More than 8 percent of women smoke while pregnant, despite risks
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About 8.4 percent of women smoke during pregnancy, despite the risks for the developing fetus, according to new data out Wednesday from the the Centers for Disease Control and Prevention. The habit is most prevalent during the first two trimesters, with 20.6 percent of women who smoked during pregnancy quitting by the third trimester.

The CDC warns that smoking while pregnant raises the risk of premature deliveries, low birth weight, and certain birth defects, such as cleft lips. The babies are also at increased risk for sudden infant death syndrome.

Other major findings:

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  • 1 in 10 women who gave birth in 2014 smoked in the three months before they got pregnant.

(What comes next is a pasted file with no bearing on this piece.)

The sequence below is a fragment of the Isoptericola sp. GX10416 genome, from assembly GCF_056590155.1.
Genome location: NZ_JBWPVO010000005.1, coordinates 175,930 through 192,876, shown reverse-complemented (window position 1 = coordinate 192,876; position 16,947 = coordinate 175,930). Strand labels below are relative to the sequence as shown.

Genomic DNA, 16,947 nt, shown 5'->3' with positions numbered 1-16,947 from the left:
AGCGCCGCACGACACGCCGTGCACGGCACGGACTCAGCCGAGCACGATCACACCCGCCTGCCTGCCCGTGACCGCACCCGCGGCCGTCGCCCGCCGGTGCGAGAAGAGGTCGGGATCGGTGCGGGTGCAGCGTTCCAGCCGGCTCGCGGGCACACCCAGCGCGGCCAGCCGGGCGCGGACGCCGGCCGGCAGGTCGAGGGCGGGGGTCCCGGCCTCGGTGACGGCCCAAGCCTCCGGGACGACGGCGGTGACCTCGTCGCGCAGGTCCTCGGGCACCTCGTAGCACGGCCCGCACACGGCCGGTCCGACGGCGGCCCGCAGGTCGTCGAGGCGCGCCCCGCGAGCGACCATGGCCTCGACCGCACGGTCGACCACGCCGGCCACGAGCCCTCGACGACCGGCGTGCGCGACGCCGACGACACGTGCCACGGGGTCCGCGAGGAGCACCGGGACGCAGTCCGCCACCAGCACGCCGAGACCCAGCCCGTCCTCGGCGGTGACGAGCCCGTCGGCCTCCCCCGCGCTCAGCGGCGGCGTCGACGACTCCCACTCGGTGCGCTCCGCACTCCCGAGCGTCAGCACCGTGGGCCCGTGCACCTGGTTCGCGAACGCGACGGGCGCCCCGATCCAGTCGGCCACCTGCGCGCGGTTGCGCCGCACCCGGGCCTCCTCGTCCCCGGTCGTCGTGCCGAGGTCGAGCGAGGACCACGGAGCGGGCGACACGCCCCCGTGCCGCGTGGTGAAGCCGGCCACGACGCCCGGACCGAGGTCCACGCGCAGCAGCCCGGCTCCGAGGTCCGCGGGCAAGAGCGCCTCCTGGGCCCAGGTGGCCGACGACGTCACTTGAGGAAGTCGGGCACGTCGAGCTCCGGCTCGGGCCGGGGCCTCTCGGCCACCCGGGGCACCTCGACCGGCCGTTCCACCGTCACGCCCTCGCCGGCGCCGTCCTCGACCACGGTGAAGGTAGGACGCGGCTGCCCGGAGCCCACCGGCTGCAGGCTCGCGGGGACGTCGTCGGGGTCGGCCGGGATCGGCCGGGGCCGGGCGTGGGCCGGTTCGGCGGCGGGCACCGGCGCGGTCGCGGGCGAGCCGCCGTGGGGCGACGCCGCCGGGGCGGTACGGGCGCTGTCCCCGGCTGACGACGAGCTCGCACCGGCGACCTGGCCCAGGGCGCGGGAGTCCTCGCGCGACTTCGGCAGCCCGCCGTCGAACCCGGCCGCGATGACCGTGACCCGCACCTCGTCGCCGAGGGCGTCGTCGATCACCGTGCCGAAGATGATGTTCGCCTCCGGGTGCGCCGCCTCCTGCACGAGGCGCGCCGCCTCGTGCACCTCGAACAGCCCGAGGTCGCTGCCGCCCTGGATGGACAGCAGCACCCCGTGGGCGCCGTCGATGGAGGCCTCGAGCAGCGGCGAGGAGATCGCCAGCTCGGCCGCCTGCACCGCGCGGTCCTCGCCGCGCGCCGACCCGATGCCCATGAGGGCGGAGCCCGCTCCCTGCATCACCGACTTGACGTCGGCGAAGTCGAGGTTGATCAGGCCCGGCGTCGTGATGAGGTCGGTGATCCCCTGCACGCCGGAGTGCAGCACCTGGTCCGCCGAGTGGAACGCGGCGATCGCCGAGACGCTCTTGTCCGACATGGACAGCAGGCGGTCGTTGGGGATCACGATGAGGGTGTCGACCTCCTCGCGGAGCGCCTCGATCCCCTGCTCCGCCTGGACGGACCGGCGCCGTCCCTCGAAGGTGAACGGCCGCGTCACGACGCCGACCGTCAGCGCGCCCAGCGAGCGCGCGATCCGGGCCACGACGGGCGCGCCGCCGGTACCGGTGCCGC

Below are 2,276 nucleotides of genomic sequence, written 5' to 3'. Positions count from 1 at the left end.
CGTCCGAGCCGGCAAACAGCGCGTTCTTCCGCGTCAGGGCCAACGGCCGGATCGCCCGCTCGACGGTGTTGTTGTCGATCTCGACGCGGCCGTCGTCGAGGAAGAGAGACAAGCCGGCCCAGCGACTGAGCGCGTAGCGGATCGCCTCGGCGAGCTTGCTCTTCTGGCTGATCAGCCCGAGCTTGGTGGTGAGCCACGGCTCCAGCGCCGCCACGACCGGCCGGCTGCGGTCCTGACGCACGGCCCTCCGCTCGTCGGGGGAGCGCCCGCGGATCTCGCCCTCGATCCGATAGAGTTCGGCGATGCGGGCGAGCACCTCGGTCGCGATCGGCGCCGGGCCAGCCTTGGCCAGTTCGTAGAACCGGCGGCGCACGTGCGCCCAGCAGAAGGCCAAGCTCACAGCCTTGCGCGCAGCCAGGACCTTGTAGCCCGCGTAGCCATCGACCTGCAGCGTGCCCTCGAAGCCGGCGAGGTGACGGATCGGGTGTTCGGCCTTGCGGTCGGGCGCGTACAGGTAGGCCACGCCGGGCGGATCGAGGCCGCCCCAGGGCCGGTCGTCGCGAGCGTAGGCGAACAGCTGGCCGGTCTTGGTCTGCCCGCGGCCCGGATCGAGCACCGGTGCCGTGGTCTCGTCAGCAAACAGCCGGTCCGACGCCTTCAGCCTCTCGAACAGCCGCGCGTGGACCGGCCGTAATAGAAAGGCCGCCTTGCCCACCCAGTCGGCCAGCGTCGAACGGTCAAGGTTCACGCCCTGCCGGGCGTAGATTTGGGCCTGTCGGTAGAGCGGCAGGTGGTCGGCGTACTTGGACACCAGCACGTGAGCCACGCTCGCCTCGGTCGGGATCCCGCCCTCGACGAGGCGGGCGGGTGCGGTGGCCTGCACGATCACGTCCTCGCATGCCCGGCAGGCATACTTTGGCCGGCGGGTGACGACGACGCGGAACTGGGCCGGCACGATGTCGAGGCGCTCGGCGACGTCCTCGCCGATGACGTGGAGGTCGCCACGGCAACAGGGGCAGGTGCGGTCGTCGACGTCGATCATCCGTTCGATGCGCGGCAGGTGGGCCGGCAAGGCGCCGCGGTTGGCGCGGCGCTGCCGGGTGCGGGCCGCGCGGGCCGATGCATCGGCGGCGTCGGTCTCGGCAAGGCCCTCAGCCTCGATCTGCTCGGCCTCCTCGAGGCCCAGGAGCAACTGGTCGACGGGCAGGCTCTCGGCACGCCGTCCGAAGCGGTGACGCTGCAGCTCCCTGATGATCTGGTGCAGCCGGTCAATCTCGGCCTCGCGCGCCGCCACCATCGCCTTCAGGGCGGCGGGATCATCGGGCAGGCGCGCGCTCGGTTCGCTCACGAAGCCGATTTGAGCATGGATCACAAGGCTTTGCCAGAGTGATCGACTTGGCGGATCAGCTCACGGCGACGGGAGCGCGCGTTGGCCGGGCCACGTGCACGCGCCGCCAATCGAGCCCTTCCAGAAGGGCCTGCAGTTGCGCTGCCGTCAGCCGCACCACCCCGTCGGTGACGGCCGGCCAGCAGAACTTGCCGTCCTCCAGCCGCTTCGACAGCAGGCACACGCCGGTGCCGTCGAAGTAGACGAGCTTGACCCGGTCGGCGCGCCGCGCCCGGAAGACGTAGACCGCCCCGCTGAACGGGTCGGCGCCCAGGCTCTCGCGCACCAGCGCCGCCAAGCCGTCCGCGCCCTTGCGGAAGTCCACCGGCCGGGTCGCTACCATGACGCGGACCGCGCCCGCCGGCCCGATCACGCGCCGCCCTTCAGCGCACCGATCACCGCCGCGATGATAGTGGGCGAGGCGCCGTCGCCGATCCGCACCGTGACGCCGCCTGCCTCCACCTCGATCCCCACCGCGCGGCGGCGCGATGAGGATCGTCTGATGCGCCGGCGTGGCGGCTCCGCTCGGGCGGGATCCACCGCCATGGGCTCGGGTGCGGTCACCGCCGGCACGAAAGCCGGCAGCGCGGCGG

• The highest rate of smoking during pregnancy occurred in American Indian or Alaskan Native women, 18 percent of whom smoked at some point while pregnant.

  • About 13 percent of women between ages 20 and 24 who gave birth last year smoked while pregnant, the highest prevalence of any age group.

  • Smoking during pregnancy was least common in California — just 1.8 percent of women did so. The rate was highest in West Virginia, where 27.1 percent of women smoked during pregnancy.

  • Women who smoked during pregnancy did smoke fewer cigarettes as the pregnancy went on — on average, they smoked 13 cigarettes a day before becoming pregnant and 9 cigarettes a day by the third trimester.

Quick Take brings you a short rundown on new scientific findings. For more Quick Takes, subscribe to the free Morning Rounds newsletter.

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